March 02, 2021 5 min read
Crate training takes a lot of patience, especially at night. Your dog doesn’t understand why they don’t get to be in the room with you and they are determined to make themselves heard. Whatever you do, you must NOT come running every time that they bark or whine during crane training. That will just show them that they can get what they want by complaining and we definitely don’t want to encourage that.
Today we are going to talk about crate training with a heavy focus on how it is done, why your dog cries in the crate, why you don’t want to punish your dog for barking, and finally, what you can do to help minimize the barking so that you can both get some sleep.
Let’s start with the crate training basics!
Crate training is a good idea for your dog. Aside from teaching them to wait for morning before going to the bathroom, it also helps condition your dog to be well-behaved when they have to stay somewhere due to illness or even natural disasters. There are a few ways to go about it but the best thing to do is to keep things simple.
First, we are going to need an enclosure. You can buy crate enclosures from your pet store, generally collapsible metal or fabric types, or even get creative with baby-barriers. Inside the crate you’ll want a small food and water bowl, a blanket, a favorite toy, and a small, faux grass pad just in case your dog has an emergency. Partial covering of the top with a blanket can help to make your dog more comfortable, as their mothers tend to make or find ‘dens’ for their puppies but this last step is really up to you and probably won’t matter as much to an older dog.
Now, for the actual crate training. This isn’t difficult, only tie-consuming. It’s just going to require a lot of patience. You can crate train your dog using the following 5 steps:
While these simple steps are all that you need there is a good chance that your dog is going to cry a little in protest. You will have to be patient and strong about this, so don’t come running! Your dog will get used to the crate but it will take a little time.
Your dog wants to be with you at all times and the crate is still very new to them, so it’s natural for them to be a little stressed and nervous. While you may have heard that this could be separation anxiety you will need to be patient to be sure. Just try to ‘dog proof’ the crate as much as possible for the dog’s safety in case they keep trying to escape and if they show no signs of getting more comfortable with the crate over a few days then they may need some desensitization training.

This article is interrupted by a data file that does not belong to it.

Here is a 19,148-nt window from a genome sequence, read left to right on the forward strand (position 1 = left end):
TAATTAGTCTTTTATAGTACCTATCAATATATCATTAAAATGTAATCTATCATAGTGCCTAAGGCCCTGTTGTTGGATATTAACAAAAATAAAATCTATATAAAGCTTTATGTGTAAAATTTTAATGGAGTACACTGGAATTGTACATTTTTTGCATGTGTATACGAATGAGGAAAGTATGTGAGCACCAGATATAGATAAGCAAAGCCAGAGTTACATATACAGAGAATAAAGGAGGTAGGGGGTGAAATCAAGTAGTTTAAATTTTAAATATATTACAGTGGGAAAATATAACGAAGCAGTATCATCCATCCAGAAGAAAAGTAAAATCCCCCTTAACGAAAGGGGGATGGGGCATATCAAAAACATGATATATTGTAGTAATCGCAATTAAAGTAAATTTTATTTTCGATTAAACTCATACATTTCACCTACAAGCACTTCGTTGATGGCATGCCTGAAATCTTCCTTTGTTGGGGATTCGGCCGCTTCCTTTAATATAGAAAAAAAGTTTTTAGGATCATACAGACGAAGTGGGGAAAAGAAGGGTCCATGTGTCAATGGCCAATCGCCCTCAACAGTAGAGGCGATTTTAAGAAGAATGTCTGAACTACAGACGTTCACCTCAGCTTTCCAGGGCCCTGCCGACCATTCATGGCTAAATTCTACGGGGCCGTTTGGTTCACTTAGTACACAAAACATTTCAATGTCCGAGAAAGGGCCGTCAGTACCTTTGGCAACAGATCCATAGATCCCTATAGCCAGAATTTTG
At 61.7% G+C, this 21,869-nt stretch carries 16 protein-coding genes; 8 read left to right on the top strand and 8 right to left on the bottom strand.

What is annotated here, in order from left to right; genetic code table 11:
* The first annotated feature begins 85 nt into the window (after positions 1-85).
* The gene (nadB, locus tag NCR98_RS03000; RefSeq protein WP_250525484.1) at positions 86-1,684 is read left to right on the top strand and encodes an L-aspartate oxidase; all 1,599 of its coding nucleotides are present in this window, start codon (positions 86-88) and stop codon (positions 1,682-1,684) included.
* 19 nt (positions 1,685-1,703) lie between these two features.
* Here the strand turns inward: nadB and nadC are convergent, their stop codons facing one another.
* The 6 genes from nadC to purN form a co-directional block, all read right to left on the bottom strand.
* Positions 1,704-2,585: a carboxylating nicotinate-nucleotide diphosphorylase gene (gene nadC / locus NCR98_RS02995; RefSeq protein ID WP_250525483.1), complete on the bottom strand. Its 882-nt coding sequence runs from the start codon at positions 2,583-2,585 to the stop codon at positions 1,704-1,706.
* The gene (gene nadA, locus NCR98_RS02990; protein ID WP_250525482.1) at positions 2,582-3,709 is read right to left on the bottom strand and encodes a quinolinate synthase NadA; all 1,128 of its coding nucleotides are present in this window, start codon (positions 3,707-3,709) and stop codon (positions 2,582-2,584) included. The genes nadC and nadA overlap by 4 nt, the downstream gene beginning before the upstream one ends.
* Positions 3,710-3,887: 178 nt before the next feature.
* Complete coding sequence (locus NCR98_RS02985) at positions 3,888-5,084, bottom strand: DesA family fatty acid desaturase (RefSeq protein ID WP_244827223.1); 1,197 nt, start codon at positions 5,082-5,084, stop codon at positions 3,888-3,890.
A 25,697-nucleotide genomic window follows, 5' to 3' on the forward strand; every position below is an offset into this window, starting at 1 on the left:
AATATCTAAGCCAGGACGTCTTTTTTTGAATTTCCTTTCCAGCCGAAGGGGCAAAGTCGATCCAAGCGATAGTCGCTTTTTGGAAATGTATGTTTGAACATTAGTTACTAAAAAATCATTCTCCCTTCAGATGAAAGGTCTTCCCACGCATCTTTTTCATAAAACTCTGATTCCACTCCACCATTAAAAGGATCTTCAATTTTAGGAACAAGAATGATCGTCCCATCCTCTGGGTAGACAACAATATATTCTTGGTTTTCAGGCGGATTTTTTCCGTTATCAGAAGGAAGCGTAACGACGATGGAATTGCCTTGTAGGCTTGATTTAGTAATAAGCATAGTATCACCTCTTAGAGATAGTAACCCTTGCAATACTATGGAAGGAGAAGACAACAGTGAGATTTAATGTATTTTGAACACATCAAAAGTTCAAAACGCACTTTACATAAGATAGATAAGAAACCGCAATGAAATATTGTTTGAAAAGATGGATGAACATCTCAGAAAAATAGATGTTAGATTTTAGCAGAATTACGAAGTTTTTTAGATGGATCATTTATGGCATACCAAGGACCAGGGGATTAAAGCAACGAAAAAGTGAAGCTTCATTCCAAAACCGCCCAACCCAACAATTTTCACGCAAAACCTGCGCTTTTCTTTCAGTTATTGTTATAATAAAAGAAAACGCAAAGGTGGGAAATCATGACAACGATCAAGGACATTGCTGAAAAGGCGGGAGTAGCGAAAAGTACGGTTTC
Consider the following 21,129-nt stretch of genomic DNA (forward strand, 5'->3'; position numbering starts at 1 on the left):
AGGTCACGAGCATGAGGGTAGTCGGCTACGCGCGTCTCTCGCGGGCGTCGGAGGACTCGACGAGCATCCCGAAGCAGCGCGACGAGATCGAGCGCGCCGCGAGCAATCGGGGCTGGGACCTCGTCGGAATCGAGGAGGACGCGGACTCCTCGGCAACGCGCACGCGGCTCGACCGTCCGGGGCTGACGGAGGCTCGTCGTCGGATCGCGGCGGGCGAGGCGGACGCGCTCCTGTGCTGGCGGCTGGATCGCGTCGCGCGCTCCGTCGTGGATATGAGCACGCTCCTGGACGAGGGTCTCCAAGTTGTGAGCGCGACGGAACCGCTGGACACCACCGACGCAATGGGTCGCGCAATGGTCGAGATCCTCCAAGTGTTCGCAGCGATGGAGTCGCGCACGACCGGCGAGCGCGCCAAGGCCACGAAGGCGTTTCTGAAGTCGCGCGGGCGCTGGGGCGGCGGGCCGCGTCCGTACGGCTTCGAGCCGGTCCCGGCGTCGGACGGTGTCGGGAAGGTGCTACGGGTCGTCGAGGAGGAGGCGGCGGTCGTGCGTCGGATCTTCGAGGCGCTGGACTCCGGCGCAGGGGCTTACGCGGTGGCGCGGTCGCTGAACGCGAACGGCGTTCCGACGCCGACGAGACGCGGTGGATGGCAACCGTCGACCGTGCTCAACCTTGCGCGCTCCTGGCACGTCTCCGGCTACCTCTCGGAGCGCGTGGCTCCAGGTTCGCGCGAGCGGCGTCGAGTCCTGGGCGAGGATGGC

When your dog barks at night is very frustrating but you should resist the urge to punish the dog. Your dog just wants to be with you and will not understand it. Patience through this process is going to be key so just ignore the dog for the night or you can give them another Hangry Woof Calming chew to help them relax.
Hangry Woof Calming Chewsare a great way to calm your dog if they start barking in the crate, just don’t overdo it. Your dog loves these treats so you can give them one or two to get them into the crate and then give them a treat one more time 30 minutes after. This should get them sufficiently calm so that you can both get some rest.
Hangry Woof Calming Chews contain the following natural ingredients, packed with delicious peanut-butter flavor to ensure their snacking enjoyment while they get the following natural calming agents:
With the steps that we’ve provided you should be able to get your dog successfully crate trained but we do have one final bit of advice. NEVER use the crate as punishment. You want to encourage your dog to think of the crate as their own private space and if you use it for punishment then they won’t want to go. Just use it as a place where you dog goes when you are out or asleep and everything should be fine.
We wish you and your dog the best!
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